The land that Greenville, South Carolina sits on was once the hunting ground of the Cherokee, and was forbidden to colonists. But Richard Pearis, wealthy settler from Virginia, arrived around 1754, and had a business trading with the Cherokee.
Pearis had a child with a Cherokee woman, and received approximately 100,000 acres (40,000 hectare) from the Cherokee around 1770. Pearis established a plantation on the Reedy River, which is the current location of downtown Greenville.
This city of 670,000, a onetime hub for textile and apparel production, seems to have found the answer to the question confounding the U.S. right now: How do you revive postindustrial towns and make them part of the knowledge economy?
After World War II, Greenville’s economy surged with new downtown stores and the expansion of the city limits. Furman University doubled its student populatio, and other higher education facilities—such as Bob Jones University in 1947 and Greenville Technical College—were established in Greenville.
Through a combination of losing jobs in the declining textile industry, and losing downtown businesses to badly-planned sprawl, the economy of Greenville in general—and downtown in particular—waned in the 1970s. Mayor Max Heller was in office from 1971 to 1979. He triggered the revitalization of the downtown by establishing the Greenville County Museum of Art and the Hughes Main Library. That revitalization was accelerated when Main Street was shrunk to two-lanes, making the downtown more pedestrian-friendly by adding trees and wider sidewalks.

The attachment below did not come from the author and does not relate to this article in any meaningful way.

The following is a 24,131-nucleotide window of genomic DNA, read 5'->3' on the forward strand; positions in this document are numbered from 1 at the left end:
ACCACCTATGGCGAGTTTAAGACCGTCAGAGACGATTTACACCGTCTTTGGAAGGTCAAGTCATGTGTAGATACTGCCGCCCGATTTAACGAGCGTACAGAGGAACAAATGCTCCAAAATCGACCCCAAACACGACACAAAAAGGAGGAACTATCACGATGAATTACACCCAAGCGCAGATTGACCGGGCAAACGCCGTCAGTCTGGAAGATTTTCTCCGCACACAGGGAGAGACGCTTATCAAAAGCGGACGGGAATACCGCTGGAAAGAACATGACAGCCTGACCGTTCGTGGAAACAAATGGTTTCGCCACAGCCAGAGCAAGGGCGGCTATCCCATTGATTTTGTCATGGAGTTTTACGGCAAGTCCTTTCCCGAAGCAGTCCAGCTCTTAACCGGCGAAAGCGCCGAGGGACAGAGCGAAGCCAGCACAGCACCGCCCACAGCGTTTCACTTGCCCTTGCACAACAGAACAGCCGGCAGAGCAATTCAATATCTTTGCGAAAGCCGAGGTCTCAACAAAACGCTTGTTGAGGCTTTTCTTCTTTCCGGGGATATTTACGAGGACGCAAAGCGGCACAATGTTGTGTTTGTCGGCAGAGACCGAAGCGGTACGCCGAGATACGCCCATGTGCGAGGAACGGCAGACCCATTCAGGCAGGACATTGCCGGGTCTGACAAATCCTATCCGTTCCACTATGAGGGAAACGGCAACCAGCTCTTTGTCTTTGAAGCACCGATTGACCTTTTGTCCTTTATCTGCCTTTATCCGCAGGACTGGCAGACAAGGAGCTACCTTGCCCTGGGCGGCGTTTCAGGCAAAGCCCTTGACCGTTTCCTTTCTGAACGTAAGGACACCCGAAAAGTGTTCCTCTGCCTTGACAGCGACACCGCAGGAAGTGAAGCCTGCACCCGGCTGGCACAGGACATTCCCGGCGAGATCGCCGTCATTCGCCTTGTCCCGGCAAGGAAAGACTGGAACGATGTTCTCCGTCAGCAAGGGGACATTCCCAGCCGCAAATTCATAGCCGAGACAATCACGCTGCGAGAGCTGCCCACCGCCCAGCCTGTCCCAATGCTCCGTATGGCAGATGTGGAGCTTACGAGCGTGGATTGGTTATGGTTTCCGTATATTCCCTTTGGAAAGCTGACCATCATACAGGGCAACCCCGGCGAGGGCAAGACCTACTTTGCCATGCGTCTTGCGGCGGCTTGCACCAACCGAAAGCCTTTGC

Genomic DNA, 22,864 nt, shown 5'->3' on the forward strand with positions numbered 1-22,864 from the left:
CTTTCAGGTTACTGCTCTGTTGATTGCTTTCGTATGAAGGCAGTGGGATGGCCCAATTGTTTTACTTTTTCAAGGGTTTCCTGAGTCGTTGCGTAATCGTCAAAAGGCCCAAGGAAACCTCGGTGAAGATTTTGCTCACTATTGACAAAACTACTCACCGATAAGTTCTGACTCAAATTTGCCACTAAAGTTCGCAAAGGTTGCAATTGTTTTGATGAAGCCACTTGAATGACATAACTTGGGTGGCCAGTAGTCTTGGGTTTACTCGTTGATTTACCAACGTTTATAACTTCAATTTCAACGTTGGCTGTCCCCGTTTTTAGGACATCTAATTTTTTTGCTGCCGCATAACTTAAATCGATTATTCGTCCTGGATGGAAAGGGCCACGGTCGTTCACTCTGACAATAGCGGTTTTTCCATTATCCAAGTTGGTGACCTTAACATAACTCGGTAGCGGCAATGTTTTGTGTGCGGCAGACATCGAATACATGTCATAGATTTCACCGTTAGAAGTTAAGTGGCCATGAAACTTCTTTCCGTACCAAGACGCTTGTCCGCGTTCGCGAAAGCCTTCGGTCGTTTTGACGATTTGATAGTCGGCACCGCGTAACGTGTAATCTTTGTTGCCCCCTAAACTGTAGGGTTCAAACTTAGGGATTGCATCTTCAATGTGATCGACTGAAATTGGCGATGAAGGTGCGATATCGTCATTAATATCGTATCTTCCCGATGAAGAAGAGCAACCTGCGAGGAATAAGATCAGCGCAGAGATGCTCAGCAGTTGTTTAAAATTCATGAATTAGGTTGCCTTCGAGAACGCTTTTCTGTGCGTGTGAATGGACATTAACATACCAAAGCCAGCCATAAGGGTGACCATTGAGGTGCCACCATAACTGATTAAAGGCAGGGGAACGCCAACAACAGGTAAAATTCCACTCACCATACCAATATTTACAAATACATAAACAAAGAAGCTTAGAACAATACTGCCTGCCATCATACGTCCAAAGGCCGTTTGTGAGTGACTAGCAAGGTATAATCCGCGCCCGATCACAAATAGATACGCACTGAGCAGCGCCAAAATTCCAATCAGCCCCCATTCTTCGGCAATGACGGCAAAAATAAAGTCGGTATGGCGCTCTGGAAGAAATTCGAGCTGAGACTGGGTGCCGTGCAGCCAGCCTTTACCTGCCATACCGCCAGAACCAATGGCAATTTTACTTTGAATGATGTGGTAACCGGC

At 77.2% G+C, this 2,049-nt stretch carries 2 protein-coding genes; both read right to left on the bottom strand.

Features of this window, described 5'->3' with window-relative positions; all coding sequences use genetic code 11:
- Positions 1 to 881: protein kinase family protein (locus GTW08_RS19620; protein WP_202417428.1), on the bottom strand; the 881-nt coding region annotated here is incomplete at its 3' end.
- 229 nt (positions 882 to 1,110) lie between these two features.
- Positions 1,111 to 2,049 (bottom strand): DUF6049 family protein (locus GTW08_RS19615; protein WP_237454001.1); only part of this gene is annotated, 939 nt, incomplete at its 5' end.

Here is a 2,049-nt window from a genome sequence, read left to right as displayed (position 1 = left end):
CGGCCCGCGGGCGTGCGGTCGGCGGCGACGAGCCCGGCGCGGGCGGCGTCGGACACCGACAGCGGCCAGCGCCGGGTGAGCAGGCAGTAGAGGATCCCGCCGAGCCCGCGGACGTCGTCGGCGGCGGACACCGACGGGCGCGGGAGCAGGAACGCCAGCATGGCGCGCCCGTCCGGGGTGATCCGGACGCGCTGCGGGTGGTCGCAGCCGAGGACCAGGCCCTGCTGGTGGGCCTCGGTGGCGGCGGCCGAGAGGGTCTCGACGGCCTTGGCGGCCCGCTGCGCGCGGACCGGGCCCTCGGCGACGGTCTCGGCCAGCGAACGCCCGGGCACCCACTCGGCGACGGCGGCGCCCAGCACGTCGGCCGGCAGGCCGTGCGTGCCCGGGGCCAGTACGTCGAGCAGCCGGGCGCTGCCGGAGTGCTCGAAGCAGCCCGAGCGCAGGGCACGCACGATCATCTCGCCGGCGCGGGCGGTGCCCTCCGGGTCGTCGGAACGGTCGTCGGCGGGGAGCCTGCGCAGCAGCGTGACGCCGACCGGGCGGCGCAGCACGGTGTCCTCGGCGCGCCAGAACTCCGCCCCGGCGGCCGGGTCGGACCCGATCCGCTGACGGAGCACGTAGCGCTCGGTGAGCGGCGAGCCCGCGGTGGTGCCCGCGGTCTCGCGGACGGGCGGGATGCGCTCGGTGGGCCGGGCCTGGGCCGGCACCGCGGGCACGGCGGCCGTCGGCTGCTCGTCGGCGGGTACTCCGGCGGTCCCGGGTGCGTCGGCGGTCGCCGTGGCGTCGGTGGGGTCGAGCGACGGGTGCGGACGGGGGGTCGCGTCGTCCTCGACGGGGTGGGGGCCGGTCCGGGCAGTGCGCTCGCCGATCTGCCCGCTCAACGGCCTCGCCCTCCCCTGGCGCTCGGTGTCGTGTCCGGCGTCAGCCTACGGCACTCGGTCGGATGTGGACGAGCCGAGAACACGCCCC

The scenic downtown riverfront now features a park bordered by a mixed-use development, a waterfall, and a pedestrian bridge. “Twenty years ago, you didn’t want to go downtown,” says David Condrey, who started a data management and security software business with his wife, Mary, in 1998. Now “we have people that live downtown and walk to work.” The couple bought a historic downtown building and renovated it into a Silicon-Valley-style workspace with exposed brick and beams.
Some elements of downtown Greenville’s rebirth aren’t easy to replicate, such as those decades of political commitment to creating a community that’s appealing to college graduates and high-skilled workers. The city also has access to technology and research talent from nearby Clemson University.
But Greenville’s culture of risk-taking and its network of investors who fund early stage businesses are within the reach of places like Danville, Virginia, 234 miles to the north. There, abandoned tobacco warehouses and textile mills attest to the difficulties the city faces in transcending its economic past.
But Danville is closely following Greenville’s revitalization playbook. Authorities there have spiffed-up their River District, and their downtown tobacco warehouses have been repurposed as residential and retail space, some of them on charming cobblestone streets.
Photo of Falls Park on the Reedy by Marc Averette via Wikipedia.